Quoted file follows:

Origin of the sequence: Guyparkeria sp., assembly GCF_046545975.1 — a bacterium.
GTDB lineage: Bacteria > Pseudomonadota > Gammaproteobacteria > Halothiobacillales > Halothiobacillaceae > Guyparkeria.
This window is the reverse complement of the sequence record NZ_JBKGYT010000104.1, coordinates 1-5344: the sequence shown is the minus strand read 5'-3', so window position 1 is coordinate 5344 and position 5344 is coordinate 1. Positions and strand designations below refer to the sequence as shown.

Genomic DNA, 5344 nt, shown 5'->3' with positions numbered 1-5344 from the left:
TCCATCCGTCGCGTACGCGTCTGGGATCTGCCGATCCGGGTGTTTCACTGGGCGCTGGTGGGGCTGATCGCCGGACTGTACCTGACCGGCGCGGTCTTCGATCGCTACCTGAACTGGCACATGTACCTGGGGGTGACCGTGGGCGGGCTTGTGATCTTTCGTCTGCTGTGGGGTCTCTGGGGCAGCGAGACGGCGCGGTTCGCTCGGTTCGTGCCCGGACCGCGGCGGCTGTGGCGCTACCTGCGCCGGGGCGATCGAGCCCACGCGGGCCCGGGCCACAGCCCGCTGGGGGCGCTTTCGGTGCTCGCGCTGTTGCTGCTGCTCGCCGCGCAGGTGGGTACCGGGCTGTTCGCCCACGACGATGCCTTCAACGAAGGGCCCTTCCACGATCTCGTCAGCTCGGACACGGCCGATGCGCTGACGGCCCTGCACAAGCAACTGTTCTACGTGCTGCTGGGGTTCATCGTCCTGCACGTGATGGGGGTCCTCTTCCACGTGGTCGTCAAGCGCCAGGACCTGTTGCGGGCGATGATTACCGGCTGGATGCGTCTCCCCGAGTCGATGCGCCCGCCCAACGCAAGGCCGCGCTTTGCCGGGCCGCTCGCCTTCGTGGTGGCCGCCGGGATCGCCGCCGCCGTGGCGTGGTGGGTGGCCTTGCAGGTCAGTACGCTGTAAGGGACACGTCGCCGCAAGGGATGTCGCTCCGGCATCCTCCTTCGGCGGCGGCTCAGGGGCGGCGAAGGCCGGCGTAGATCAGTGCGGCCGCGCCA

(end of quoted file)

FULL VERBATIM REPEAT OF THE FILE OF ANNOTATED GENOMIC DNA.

Origin of the sequence: Guyparkeria sp., assembly GCF_046545975.1 — a bacterium.
GTDB lineage: Bacteria > Pseudomonadota > Gammaproteobacteria > Halothiobacillales > Halothiobacillaceae > Guyparkeria.
This window is the reverse complement of the sequence record NZ_JBKGYT010000104.1, coordinates 1-5344: the sequence shown is the minus strand read 5'-3', so window position 1 is coordinate 5344 and position 5344 is coordinate 1. Positions and strand designations below refer to the sequence as shown.

Genomic DNA, 5344 nt, shown 5'->3' with positions numbered 1-5344 from the left:
TCCATCCGTCGCGTACGCGTCTGGGATCTGCCGATCCGGGTGTTTCACTGGGCGCTGGTGGGGCTGATCGCCGGACTGTACCTGACCGGCGCGGTCTTCGATCGCTACCTGAACTGGCACATGTACCTGGGGGTGACCGTGGGCGGGCTTGTGATCTTTCGTCTGCTGTGGGGTCTCTGGGGCAGCGAGACGGCGCGGTTCGCTCGGTTCGTGCCCGGACCGCGGCGGCTGTGGCGCTACCTGCGCCGGGGCGATCGAGCCCACGCGGGCCCGGGCCACAGCCCGCTGGGGGCGCTTTCGGTGCTCGCGCTGTTGCTGCTGCTCGCCGCGCAGGTGGGTACCGGGCTGTTCGCCCACGACGATGCCTTCAACGAAGGGCCCTTCCACGATCTCGTCAGCTCGGACACGGCCGATGCGCTGACGGCCCTGCACAAGCAACTGTTCTACGTGCTGCTGGGGTTCATCGTCCTGCACGTGATGGGGGTCCTCTTCCACGTGGTCGTCAAGCGCCAGGACCTGTTGCGGGCGATGATTACCGGCTGGATGCGTCTCCCCGAGTCGATGCGCCCGCCCAACGCAAGGCCGCGCTTTGCCGGGCCGCTCGCCTTCGTGGTGGCCGCCGGGATCGCCGCCGCCGTGGCGTGGTGGGTGGCCTTGCAGGTCAGTACGCTGTAAGGGACACGTCGCCGCAAGGGATGTCGCTCCGGCATCCTCCTTCGGCGGCGGCTCAGGGGCGGCGAAGGCCGGCGTAGATCAGTGCGGCCGCGCCA